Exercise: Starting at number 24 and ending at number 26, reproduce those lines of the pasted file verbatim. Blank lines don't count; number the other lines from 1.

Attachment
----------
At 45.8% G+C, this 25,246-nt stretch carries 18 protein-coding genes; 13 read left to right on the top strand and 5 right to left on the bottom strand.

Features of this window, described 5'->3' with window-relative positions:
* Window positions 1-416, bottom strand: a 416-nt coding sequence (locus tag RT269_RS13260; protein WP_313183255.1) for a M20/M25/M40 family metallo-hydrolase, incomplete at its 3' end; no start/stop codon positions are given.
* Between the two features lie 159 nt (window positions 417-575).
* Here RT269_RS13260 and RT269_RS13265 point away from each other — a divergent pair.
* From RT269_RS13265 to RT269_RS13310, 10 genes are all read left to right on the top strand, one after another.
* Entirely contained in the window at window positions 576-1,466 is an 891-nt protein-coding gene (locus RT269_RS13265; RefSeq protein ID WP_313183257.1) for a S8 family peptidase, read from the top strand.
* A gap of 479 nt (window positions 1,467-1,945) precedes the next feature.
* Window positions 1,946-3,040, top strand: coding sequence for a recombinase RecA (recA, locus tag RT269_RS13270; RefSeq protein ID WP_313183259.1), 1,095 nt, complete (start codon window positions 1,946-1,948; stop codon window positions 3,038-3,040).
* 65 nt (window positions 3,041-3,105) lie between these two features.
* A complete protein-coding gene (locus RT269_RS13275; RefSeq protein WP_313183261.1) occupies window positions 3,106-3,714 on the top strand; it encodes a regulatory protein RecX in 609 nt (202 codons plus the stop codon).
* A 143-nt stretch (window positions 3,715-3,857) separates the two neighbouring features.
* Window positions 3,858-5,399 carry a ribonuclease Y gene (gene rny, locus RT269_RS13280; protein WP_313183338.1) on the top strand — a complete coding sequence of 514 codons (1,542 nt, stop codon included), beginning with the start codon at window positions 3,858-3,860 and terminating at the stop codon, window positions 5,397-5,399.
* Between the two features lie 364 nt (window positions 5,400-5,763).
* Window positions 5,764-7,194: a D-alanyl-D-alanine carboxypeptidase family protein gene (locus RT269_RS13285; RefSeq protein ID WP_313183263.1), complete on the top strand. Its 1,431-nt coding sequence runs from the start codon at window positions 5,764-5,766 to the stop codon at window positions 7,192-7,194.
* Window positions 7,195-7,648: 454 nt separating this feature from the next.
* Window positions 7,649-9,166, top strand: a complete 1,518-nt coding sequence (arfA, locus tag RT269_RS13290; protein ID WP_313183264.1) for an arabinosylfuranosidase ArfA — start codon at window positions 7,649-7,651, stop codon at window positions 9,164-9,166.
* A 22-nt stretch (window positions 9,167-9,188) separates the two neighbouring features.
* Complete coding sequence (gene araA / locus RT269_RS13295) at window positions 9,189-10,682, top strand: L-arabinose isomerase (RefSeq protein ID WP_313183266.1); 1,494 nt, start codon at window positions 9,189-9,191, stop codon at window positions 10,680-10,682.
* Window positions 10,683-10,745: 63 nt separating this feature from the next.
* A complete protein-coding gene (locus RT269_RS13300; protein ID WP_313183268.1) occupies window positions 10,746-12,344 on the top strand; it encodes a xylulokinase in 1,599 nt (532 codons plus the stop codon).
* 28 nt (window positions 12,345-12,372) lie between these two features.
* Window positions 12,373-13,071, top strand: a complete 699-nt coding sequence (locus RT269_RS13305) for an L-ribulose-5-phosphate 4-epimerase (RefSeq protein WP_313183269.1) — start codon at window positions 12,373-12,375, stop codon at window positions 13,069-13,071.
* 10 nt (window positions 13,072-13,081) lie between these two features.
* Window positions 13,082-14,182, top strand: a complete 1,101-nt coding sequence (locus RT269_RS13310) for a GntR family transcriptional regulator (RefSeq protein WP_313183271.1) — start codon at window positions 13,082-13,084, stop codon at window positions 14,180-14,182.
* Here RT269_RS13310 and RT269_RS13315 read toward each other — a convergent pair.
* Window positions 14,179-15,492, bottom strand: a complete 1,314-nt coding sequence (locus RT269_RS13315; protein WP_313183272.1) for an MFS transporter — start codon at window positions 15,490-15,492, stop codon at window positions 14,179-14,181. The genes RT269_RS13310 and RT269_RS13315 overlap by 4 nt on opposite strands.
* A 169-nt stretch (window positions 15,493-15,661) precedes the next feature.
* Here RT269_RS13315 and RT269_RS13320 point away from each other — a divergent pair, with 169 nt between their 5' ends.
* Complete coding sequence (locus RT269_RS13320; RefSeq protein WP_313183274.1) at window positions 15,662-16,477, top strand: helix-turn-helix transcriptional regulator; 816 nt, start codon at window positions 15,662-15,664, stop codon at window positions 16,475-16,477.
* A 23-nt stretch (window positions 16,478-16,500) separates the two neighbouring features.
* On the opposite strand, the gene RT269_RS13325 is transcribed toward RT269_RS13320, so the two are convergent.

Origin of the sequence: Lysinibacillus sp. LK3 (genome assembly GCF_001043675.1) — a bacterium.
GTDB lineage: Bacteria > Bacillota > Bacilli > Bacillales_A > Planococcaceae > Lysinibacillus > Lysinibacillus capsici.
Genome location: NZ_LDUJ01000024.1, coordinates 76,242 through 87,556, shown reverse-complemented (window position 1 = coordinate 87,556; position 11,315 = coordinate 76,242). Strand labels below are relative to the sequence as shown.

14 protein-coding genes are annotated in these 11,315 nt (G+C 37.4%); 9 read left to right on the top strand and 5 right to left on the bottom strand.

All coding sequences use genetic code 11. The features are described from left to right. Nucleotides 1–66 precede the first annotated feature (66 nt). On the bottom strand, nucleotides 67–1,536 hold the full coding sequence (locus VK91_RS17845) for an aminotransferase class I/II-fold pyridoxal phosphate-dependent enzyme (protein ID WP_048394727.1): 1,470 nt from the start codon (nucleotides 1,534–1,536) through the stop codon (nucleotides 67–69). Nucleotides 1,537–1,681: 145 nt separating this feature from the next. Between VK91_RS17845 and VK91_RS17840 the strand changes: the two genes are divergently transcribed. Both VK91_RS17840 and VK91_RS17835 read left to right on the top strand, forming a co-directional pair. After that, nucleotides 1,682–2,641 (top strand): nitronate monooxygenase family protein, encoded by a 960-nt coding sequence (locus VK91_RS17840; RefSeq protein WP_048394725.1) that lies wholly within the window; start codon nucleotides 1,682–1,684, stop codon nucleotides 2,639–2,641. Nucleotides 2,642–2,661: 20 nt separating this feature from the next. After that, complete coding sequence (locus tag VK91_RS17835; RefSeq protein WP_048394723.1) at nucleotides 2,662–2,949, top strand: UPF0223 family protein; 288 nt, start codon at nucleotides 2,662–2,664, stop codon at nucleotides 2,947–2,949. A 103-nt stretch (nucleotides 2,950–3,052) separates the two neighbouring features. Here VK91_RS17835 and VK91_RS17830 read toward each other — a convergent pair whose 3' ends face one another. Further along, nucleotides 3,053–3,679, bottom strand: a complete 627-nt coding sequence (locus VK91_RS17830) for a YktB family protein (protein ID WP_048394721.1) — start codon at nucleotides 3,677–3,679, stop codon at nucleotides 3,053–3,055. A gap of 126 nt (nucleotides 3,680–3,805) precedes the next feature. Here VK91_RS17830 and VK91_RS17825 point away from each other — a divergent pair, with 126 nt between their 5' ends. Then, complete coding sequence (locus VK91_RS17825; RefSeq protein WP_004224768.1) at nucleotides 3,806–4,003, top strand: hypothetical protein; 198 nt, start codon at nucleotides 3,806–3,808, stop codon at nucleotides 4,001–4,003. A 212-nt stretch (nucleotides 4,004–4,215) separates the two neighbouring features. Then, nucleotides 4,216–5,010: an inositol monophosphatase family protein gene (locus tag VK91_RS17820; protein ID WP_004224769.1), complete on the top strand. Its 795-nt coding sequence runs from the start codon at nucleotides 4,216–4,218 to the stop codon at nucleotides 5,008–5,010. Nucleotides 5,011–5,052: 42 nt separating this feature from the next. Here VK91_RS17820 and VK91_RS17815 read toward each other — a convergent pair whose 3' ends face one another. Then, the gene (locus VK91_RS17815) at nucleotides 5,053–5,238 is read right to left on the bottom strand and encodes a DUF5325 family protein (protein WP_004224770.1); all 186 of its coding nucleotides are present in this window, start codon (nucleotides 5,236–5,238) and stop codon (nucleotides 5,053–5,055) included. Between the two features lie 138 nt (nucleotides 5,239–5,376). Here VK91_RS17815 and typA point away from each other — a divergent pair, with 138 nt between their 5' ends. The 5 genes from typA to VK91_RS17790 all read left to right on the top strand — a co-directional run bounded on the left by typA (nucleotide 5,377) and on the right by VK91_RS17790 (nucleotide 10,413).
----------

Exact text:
* 10 nt (window positions 13,072-13,081) lie between these two features.
* Window positions 13,082-14,182, top strand: a complete 1,101-nt coding sequence (locus RT269_RS13310) for a GntR family transcriptional regulator (RefSeq protein WP_313183271.1) — start codon at window positions 13,082-13,084, stop codon at window positions 14,180-14,182.
* Here RT269_RS13310 and RT269_RS13315 read toward each other — a convergent pair.